It is the scalability and determinism of RACEway channels that are the major advantages in real-time systems. In systems where data pass from one element to the next, scalability is vital to high throughput. In a standard bus architecture, the example system would require all boards to compete for bandwidth on one shared bus. Since the data pass from one element to another four times, the total system throughput in a bused implementation could be no more than one quarter of the maximum achievable transfer rate. In a VME64-only implementation, it would be difficult to sustain even a 10 megabyte-per-second input rate, while the RACEway extension to VME can realistically sustain 100 megabytes per second.

Deterministic performance is also important to real-time systems. Designers can dedicate individual RACEway links to real-time data paths to ensuring that the required bandwidth is available. In a bused system, the single data pathway may be occupied with a sequence of high-speed bursts or by relatively slow control messages. In typical VME64 systems, latencies due to bus contention can be one or more milliseconds. These latencies do not occur in a RACEway architecture.

RACEway building blocks

Since the adoption of RACEway as an ANSI standard, a growing number of manufacturers are supporting RACEway-ready versions of their VME products. COTS RACEway boards are available for data acquisition, digital signal processing, recorder interfaces, high-speed communication channels, and other functions. There are also chip-level products and foundation boards available to help develop application-specific RACEway boards.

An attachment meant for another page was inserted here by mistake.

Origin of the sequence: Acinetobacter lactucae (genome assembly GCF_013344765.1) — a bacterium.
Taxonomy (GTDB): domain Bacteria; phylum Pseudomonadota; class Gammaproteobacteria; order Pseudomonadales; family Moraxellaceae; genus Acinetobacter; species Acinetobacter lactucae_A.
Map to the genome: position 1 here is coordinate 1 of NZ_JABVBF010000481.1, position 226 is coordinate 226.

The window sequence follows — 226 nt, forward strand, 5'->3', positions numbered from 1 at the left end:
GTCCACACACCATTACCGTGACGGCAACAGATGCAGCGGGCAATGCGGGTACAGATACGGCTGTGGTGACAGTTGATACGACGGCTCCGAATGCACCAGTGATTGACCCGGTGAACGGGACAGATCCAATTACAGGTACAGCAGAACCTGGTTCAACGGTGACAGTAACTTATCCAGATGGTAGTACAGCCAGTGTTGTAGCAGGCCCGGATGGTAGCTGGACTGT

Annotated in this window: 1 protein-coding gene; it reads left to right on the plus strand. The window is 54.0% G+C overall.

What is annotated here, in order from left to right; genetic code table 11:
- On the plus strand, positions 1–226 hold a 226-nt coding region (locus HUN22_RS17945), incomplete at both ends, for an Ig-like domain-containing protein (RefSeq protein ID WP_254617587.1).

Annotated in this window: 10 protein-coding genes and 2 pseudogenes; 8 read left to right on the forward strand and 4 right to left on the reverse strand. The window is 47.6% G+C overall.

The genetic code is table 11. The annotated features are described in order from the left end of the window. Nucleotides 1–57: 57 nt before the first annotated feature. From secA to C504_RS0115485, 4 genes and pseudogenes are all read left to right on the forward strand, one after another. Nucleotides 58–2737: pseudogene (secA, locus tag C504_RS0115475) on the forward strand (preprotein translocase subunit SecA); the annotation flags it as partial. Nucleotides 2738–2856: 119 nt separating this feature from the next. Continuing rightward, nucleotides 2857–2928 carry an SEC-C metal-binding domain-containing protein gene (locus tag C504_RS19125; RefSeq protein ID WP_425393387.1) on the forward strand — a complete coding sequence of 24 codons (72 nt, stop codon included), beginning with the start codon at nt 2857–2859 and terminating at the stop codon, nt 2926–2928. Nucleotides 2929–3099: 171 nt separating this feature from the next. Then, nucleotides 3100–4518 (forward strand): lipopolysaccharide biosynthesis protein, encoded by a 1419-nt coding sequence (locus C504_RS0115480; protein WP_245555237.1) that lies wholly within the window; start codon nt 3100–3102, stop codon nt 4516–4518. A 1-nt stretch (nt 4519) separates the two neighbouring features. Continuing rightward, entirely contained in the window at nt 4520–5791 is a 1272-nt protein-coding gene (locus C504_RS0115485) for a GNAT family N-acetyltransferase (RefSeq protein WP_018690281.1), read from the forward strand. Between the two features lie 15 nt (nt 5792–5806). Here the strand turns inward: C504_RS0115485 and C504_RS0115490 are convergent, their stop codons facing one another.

Compatibility with VME is important to RACEway because it enables designers to use standard VME equipment such as system enclosures, and high-performance single-board computers with standard operating systems. Additionally, VME compatibility enables developers to re-use application- specific VME modules and capitalize on staff`s knowledge and familiarity with VME.

The variety of RACEway-ready products coupled with the ability to integrate these products with standard VME equipment enables the system designer to configure a system using off-the-shelf products. In fact, the range of VME/RACEway off-the-shelf products is broader than for any competing technology.

The HRS-2000

The HRS-2000 intelligent controller from Myriad Logic Inc. of Silver Spring, Md., is for the Sony DIR-1000 family of digital instrumentation recorders. The DIR-1000 currently operates at the fixed rate of 32 megabytes per second, with a 64-megabyte-per-second version to be demonstrated in January 1997. The HRS-2000 provides an ANSI-standard HIPPI connection between the fixed rate DIR-1000 and a wide variety of supercomputers, high-end workstations, and other embedded systems.